While the Cultural Centre is currently closed to COVID, we wanted to make a special mention of it because when it does eventually re-open you need to check it out. Housed within the Cultural Centre are two Aboriginal-owned and operated galleries, with all profits made getting invested back into the local community. First up is Maruku Arts who sell and exhibit traditionally crafted punu (wooden carvings) as well as paintings and jewellery. The incredible art here is crafted by Anangu artists from the Central Western Desert region. While they’re closed right now, you can still support and shop their designs online here.
The second gallery is Walkatjara Art, Mutitjulu community’s art centre. At Walkatjara, artists from Mutitjulu create vibrant paintings that depict local Tjukurpa stories. Pre COVID visitors could see the talented artists at work and learn about Anangu culture and explore the stories behind the paintings. A not-for-profit community enterprise artists at Walkatjara receive 50% of a painting’s sale price, and the rest is reinvested into the running costs of the art centre.
Where To Stay In Uluru
Within Yulara there are a handful of accommodation options to choose from, all varying in cost to suit everyone's budget.
Budget-conscious folks or those wanting to really immerse themselves in nature can pitch a tent at Ayers Rock Campground. There’s a range of options depending on your style and your level of roughing it. There are air-conditioned cabins plus powered and unpowered sites for your tent or caravan. The grounds are surprisingly lush considering you’re in the middle of the desert and provide a range of facilities including a swimming pool, playground, outdoor kitchen and a self-service laundry.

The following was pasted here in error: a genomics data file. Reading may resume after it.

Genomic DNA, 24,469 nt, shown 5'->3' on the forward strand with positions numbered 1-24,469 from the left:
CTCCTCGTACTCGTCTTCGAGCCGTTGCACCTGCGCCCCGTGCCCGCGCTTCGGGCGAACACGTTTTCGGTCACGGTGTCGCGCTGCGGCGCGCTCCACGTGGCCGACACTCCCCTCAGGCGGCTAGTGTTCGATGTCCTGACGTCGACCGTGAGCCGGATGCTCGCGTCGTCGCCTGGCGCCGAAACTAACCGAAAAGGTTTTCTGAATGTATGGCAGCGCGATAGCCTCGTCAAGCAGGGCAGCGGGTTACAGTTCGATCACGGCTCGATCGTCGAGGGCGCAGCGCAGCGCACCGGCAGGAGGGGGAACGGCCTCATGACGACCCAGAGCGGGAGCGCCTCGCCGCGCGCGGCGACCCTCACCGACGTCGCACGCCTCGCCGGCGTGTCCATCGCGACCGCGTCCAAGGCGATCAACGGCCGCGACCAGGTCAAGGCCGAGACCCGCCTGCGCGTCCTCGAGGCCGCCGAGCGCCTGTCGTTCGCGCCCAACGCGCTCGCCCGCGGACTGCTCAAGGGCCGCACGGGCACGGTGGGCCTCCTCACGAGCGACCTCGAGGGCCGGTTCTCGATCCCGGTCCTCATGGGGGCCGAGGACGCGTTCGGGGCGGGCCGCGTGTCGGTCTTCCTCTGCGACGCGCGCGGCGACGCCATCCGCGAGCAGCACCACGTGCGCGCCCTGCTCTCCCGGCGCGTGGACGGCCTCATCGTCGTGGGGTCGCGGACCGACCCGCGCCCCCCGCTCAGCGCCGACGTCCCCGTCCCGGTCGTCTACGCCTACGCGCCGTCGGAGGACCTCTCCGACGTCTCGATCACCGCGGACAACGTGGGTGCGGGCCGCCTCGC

For something pretty special, try glamping at Longitude 131˚, a luxury camp boasting views direct to Uluru and across the desert to Kata Tjuta. Dotted among the dunes are sixteen tented pavilions, offering all the mod cons you’d expect at a five-star resort like comfy beds, rain showers, a fireplace, and private balcony with a daybed. There’s also an on-site restaurant and bar for you to enjoy.
Travelling in a group or family? In that case you might prefer the Emu Walk Apartments. The self-contained digs here are just 20km from Uluru and come complete with a fully-equipped separate kitchen, living room and bedrooms. It’s also just a short walk to the town centre where you’ll find a supermarket, restaurant, post office and a few gift shops.
If you want to treat yourself (you do), check out Sails In The Desert. The five-star resort boasts spacious rooms with dreamy marble bathrooms. There’s a tasty restaurant and a large pool perfect for a dip after a long day of exploring.
Inspired to see more of the stunning NT? Check out this guide of all the best things to see and do.
Image Credit: Tourism NT/Felix Baker/Luke Tscharke/Nic Morley/Cameron Vaughn